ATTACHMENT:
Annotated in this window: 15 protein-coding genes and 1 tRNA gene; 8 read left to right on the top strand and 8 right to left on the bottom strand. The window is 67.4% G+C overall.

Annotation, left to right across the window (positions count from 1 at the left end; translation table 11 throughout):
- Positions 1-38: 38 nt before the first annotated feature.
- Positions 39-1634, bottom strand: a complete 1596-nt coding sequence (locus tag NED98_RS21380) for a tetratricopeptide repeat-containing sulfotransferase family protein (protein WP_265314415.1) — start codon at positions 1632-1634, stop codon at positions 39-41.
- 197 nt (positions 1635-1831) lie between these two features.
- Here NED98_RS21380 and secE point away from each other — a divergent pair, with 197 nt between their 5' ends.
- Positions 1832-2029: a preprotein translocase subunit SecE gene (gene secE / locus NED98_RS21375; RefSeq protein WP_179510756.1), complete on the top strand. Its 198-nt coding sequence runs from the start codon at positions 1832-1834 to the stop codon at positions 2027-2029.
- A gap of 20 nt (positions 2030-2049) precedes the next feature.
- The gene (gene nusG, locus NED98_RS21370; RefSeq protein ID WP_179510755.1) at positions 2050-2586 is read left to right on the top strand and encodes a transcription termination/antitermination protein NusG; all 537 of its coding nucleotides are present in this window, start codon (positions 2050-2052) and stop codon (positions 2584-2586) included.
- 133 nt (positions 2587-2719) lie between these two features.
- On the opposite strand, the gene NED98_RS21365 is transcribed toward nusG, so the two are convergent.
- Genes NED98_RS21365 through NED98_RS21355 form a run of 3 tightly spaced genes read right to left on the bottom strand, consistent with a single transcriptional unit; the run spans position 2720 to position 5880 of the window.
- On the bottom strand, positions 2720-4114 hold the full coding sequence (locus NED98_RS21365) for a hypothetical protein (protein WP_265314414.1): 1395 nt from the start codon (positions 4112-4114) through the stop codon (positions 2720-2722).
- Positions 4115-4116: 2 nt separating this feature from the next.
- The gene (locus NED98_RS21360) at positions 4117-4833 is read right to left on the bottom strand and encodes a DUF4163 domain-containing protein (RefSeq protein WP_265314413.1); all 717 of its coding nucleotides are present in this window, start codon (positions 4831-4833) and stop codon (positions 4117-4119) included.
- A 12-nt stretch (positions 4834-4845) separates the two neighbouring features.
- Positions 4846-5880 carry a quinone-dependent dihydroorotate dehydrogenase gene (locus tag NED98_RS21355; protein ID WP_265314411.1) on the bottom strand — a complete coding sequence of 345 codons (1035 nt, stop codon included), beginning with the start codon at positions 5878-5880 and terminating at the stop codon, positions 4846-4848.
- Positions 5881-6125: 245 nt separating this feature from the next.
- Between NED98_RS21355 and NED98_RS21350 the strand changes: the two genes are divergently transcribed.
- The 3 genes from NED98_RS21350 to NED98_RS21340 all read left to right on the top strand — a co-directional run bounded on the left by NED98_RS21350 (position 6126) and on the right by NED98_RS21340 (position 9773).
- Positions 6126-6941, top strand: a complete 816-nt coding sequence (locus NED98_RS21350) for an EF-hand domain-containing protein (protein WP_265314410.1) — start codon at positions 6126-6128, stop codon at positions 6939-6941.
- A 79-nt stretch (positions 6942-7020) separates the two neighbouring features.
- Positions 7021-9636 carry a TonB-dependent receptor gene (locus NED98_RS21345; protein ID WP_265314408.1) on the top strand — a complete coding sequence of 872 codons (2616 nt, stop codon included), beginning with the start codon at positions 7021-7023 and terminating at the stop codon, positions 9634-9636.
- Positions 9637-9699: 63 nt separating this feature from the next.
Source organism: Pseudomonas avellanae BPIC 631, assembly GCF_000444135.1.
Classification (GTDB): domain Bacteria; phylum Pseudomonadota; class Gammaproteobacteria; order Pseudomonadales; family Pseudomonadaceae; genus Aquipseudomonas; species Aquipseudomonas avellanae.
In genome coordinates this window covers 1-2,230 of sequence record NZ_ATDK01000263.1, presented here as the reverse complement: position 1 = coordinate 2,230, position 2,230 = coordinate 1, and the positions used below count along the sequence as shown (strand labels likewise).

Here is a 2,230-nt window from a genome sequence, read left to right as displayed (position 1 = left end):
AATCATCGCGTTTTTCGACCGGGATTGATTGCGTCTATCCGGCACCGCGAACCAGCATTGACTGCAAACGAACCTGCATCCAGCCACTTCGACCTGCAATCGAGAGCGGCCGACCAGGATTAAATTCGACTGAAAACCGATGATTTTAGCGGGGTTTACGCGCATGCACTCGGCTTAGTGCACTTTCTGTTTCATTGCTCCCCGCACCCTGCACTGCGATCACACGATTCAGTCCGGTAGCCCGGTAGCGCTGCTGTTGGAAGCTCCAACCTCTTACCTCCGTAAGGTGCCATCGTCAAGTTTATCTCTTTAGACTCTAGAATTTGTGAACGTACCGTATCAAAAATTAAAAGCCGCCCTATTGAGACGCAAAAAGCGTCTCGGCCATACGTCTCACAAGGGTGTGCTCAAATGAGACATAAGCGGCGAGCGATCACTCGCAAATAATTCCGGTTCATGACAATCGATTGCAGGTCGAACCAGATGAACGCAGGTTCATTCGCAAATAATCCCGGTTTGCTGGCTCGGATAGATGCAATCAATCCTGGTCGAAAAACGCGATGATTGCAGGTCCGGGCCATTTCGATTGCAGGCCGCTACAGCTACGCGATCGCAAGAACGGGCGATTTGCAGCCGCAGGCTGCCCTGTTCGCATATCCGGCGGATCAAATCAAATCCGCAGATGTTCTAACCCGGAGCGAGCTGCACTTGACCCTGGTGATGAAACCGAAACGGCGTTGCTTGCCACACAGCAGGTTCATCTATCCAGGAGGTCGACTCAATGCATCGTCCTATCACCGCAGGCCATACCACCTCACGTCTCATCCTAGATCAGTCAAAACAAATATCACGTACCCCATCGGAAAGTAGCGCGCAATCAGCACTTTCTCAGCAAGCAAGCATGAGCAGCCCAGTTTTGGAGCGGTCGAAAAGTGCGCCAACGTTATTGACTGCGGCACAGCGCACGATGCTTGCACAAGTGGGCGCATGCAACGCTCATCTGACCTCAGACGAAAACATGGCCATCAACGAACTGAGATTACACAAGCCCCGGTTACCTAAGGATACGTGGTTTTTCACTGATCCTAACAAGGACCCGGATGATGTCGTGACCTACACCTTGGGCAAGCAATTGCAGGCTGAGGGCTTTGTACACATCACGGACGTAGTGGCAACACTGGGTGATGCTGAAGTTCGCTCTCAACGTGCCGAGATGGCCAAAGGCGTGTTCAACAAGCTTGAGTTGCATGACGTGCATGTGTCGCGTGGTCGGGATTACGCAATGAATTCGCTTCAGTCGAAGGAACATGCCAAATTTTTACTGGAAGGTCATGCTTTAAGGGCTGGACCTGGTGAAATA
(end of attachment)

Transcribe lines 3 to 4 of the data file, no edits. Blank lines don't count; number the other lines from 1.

- Positions 1-38: 38 nt before the first annotated feature.
- Positions 39-1634, bottom strand: a complete 1596-nt coding sequence (locus tag NED98_RS21380) for a tetratricopeptide repeat-containing sulfotransferase family protein (protein WP_265314415.1) — start codon at positions 1632-1634, stop codon at positions 39-41.